The federal government has finally acknowledged that there is a pilot shortage in the United States. The Biden administration is going forward with granting financing to increase the supply of pilots in the United States. The initiative, emphasized by the U.S. Transportation Secretary Pete Buttigieg has acknowledged that more needs to be done to strengthen the aviation workforce.
Buttigieg informed the Senate Commerce, Science and Transportation Committee on Tuesday that the FAA is looking for proposals for $5 million in Aviation Workforce Development Grants. These subsidies are intended to supplement activities by airlines and other industry actors by increasing the supply of pilots.
Workforce shortages are driving American airlines to cut summer schedules just as pandemic-weary travelers are set to throng aircraft for summer vacations. Alaska Airlines, JetBlue Airways, and Spirit Airlines have all reduced their summer schedules due to a lack of manpower, including pilots.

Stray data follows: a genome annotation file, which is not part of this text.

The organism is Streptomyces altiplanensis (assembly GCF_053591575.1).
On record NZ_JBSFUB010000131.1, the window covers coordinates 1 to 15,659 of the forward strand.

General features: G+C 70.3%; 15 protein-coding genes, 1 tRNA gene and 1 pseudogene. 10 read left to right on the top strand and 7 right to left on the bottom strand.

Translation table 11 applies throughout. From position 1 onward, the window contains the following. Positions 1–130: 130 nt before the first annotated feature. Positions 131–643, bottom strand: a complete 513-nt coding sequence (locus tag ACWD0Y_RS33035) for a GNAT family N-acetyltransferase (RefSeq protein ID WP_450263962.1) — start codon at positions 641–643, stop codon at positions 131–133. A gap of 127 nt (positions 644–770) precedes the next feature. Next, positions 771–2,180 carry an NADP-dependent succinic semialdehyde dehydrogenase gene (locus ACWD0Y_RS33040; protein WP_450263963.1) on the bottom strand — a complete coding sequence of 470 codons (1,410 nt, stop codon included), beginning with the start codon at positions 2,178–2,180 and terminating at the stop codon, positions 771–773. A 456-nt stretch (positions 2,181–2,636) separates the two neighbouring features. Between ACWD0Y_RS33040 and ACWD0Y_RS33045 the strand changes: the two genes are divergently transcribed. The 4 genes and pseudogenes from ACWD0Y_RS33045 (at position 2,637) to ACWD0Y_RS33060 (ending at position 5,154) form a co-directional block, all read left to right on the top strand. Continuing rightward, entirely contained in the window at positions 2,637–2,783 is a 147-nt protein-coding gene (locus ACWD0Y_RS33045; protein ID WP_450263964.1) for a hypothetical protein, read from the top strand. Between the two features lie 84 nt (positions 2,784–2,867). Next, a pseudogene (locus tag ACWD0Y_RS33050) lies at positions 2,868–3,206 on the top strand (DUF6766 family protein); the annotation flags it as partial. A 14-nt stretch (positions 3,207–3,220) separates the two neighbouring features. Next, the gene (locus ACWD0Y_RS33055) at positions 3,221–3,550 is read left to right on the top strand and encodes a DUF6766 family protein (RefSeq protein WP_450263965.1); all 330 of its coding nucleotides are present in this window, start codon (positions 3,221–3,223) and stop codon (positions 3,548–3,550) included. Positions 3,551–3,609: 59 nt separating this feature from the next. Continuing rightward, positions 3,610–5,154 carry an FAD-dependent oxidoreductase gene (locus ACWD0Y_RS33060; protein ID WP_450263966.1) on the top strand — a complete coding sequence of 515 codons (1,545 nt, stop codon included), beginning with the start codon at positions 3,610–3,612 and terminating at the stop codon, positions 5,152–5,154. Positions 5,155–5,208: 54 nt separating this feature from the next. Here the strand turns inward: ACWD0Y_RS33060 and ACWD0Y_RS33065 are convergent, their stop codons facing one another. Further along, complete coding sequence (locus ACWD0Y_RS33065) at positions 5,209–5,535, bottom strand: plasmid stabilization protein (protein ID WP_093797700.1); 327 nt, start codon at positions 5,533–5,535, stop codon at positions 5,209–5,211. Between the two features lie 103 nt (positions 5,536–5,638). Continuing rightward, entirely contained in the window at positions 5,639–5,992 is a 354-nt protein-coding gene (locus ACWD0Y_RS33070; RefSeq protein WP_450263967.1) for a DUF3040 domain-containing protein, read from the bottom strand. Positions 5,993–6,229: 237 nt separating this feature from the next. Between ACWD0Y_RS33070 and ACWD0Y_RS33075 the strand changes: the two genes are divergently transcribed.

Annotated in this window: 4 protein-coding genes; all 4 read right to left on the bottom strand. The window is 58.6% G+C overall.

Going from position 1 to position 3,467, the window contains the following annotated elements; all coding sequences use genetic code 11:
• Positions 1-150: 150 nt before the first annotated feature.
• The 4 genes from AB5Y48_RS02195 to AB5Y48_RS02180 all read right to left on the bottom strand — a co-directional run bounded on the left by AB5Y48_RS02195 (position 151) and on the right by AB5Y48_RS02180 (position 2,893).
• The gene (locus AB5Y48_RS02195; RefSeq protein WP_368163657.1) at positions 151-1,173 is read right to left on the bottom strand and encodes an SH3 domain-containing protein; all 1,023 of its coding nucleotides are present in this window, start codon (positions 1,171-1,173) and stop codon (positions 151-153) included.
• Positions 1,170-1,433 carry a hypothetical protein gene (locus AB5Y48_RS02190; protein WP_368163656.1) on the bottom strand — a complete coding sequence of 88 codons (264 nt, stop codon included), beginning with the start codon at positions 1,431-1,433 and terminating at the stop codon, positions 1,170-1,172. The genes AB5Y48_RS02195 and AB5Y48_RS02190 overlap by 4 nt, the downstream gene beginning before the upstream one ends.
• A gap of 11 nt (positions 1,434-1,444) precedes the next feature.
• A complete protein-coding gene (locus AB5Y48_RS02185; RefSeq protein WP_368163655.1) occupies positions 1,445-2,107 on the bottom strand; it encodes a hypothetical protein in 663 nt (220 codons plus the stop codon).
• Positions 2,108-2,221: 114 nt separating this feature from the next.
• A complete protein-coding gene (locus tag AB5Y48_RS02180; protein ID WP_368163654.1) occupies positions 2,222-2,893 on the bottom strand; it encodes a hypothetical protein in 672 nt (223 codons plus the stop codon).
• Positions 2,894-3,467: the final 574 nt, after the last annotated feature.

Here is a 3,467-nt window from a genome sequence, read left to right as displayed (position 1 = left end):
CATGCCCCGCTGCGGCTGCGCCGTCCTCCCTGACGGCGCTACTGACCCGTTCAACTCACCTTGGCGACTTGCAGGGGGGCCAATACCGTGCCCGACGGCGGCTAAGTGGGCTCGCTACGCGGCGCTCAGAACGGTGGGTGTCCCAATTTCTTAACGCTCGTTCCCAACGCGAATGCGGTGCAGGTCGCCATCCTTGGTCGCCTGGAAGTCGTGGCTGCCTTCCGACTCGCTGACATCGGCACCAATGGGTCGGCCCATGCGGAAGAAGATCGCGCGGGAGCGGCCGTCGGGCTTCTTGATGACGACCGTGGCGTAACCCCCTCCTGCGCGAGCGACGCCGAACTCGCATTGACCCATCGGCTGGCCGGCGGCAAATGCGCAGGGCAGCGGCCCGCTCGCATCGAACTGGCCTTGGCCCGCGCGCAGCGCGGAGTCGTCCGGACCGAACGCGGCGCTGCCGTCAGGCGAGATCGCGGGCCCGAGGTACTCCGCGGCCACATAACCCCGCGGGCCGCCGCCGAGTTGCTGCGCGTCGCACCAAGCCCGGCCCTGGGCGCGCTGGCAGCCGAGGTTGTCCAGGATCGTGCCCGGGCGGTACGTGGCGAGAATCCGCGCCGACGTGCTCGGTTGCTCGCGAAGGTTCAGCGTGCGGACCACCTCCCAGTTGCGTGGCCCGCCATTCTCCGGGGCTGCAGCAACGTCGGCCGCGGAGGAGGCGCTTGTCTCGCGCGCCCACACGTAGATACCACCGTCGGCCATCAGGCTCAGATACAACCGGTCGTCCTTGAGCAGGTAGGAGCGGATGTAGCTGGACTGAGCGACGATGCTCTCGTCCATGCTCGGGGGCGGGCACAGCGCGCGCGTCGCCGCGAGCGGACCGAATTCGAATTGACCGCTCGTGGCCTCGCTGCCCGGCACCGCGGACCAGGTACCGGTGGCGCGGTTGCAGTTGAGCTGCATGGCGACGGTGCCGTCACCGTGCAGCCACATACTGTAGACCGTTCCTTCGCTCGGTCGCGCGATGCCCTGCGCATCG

According to Raymond James analyst Savanthi Syth, “US airlines will employ around 13,000 new pilots this year and in 2023. The existing training and certification procedure, however, only generates around 5,000 to 7,000 new pilots every year. The remainder is projected to be provided by regional airlines and, to a lesser extent, smaller carriers such as Alaska and JetBlue.”
Beyond the FAA grant program, which was established in 2018, Buttigieg did not name any new or additional sources of financing to solve pilot supply difficulties. He did, however, state that the DOT must take action to assist alleviate the shortfall, and that FAA funding was “aligned” to enhance the supply of pilots.
Other attempts in Washington, D.C. to increase pilot supply include a campaign by the airline industry to enhance government financial assistance guidelines to pay living and other fees for pilot trainees. In response to protests about poor compensation for new pilots, numerous airlines have signed new contracts with their pilot unions that considerably improve pay rates.